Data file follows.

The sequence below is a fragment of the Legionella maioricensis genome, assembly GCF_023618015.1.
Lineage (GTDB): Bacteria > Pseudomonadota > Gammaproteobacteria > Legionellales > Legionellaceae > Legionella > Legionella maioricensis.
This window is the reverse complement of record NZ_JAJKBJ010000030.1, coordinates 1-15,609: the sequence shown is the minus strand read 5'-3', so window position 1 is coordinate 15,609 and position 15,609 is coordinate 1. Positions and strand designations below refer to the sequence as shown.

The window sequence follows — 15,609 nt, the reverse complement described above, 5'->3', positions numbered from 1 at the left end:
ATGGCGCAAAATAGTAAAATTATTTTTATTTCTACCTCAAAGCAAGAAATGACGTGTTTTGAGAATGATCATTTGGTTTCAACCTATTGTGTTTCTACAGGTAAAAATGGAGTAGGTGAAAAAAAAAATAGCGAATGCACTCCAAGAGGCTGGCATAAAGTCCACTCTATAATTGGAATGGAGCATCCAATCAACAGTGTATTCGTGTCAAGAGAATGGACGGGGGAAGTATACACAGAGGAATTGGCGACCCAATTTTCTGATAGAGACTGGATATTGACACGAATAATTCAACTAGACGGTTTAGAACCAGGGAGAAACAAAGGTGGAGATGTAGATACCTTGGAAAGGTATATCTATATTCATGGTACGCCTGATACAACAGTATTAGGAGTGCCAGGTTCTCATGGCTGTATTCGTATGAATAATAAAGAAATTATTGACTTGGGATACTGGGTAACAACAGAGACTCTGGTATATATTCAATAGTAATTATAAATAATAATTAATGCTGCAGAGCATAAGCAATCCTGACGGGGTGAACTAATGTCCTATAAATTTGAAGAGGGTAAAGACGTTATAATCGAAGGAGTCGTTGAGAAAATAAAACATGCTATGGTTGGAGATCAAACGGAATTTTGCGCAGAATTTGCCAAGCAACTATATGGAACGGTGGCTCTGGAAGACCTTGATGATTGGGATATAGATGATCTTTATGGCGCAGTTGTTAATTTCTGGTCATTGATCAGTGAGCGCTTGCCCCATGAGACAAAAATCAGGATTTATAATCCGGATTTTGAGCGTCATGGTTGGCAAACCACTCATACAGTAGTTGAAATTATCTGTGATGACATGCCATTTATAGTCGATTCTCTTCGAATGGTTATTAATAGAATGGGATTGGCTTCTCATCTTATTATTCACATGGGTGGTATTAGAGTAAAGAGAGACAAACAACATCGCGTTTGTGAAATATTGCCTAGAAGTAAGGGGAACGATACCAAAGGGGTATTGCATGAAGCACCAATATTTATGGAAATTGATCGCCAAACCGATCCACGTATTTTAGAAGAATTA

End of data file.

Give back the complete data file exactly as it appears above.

The sequence below is a fragment of the Legionella maioricensis genome, assembly GCF_023618015.1.
Lineage (GTDB): Bacteria > Pseudomonadota > Gammaproteobacteria > Legionellales > Legionellaceae > Legionella > Legionella maioricensis.
This window is the reverse complement of record NZ_JAJKBJ010000030.1, coordinates 1-15,609: the sequence shown is the minus strand read 5'-3', so window position 1 is coordinate 15,609 and position 15,609 is coordinate 1. Positions and strand designations below refer to the sequence as shown.

The window sequence follows — 15,609 nt, the reverse complement described above, 5'->3', positions numbered from 1 at the left end:
ATGGCGCAAAATAGTAAAATTATTTTTATTTCTACCTCAAAGCAAGAAATGACGTGTTTTGAGAATGATCATTTGGTTTCAACCTATTGTGTTTCTACAGGTAAAAATGGAGTAGGTGAAAAAAAAAATAGCGAATGCACTCCAAGAGGCTGGCATAAAGTCCACTCTATAATTGGAATGGAGCATCCAATCAACAGTGTATTCGTGTCAAGAGAATGGACGGGGGAAGTATACACAGAGGAATTGGCGACCCAATTTTCTGATAGAGACTGGATATTGACACGAATAATTCAACTAGACGGTTTAGAACCAGGGAGAAACAAAGGTGGAGATGTAGATACCTTGGAAAGGTATATCTATATTCATGGTACGCCTGATACAACAGTATTAGGAGTGCCAGGTTCTCATGGCTGTATTCGTATGAATAATAAAGAAATTATTGACTTGGGATACTGGGTAACAACAGAGACTCTGGTATATATTCAATAGTAATTATAAATAATAATTAATGCTGCAGAGCATAAGCAATCCTGACGGGGTGAACTAATGTCCTATAAATTTGAAGAGGGTAAAGACGTTATAATCGAAGGAGTCGTTGAGAAAATAAAACATGCTATGGTTGGAGATCAAACGGAATTTTGCGCAGAATTTGCCAAGCAACTATATGGAACGGTGGCTCTGGAAGACCTTGATGATTGGGATATAGATGATCTTTATGGCGCAGTTGTTAATTTCTGGTCATTGATCAGTGAGCGCTTGCCCCATGAGACAAAAATCAGGATTTATAATCCGGATTTTGAGCGTCATGGTTGGCAAACCACTCATACAGTAGTTGAAATTATCTGTGATGACATGCCATTTATAGTCGATTCTCTTCGAATGGTTATTAATAGAATGGGATTGGCTTCTCATCTTATTATTCACATGGGTGGTATTAGAGTAAAGAGAGACAAACAACATCGCGTTTGTGAAATATTGCCTAGAAGTAAGGGGAACGATACCAAAGGGGTATTGCATGAAGCACCAATATTTATGGAAATTGATCGCCAAACCGATCCACGTATTTTAGAAGAATTA